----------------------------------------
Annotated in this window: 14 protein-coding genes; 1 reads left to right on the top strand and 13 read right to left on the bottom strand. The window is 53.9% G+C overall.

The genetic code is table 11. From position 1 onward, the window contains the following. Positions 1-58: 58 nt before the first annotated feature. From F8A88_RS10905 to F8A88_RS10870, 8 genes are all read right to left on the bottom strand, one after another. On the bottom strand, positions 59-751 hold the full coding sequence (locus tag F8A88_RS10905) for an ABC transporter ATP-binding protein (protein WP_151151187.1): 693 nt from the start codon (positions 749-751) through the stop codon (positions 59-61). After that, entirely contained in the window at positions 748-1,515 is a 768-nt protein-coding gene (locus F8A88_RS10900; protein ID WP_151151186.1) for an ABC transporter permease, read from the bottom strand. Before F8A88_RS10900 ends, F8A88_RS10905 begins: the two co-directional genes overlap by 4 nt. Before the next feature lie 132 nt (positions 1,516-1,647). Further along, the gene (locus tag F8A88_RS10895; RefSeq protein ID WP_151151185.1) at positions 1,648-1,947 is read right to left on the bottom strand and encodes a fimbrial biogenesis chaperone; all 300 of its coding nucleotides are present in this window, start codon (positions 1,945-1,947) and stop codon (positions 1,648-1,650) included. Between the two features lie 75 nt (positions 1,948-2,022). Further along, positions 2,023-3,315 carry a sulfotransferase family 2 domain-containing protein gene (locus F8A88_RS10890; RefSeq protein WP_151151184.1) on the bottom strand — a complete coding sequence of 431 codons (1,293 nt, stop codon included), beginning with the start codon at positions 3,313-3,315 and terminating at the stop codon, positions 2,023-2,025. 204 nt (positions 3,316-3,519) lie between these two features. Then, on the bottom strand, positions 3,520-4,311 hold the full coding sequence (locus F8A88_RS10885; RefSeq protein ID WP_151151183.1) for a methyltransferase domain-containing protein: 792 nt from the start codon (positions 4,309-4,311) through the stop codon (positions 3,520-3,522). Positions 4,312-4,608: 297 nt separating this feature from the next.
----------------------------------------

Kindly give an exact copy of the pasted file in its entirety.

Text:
Annotated in this window: 14 protein-coding genes; 1 reads left to right on the top strand and 13 read right to left on the bottom strand. The window is 53.9% G+C overall.

The genetic code is table 11. From position 1 onward, the window contains the following. Positions 1-58: 58 nt before the first annotated feature. From F8A88_RS10905 to F8A88_RS10870, 8 genes are all read right to left on the bottom strand, one after another. On the bottom strand, positions 59-751 hold the full coding sequence (locus tag F8A88_RS10905) for an ABC transporter ATP-binding protein (protein WP_151151187.1): 693 nt from the start codon (positions 749-751) through the stop codon (positions 59-61). After that, entirely contained in the window at positions 748-1,515 is a 768-nt protein-coding gene (locus F8A88_RS10900; protein ID WP_151151186.1) for an ABC transporter permease, read from the bottom strand. Before F8A88_RS10900 ends, F8A88_RS10905 begins: the two co-directional genes overlap by 4 nt. Before the next feature lie 132 nt (positions 1,516-1,647). Further along, the gene (locus tag F8A88_RS10895; RefSeq protein ID WP_151151185.1) at positions 1,648-1,947 is read right to left on the bottom strand and encodes a fimbrial biogenesis chaperone; all 300 of its coding nucleotides are present in this window, start codon (positions 1,945-1,947) and stop codon (positions 1,648-1,650) included. Between the two features lie 75 nt (positions 1,948-2,022). Further along, positions 2,023-3,315 carry a sulfotransferase family 2 domain-containing protein gene (locus F8A88_RS10890; RefSeq protein WP_151151184.1) on the bottom strand — a complete coding sequence of 431 codons (1,293 nt, stop codon included), beginning with the start codon at positions 3,313-3,315 and terminating at the stop codon, positions 2,023-2,025. 204 nt (positions 3,316-3,519) lie between these two features. Then, on the bottom strand, positions 3,520-4,311 hold the full coding sequence (locus F8A88_RS10885; RefSeq protein ID WP_151151183.1) for a methyltransferase domain-containing protein: 792 nt from the start codon (positions 4,309-4,311) through the stop codon (positions 3,520-3,522). Positions 4,312-4,608: 297 nt separating this feature from the next.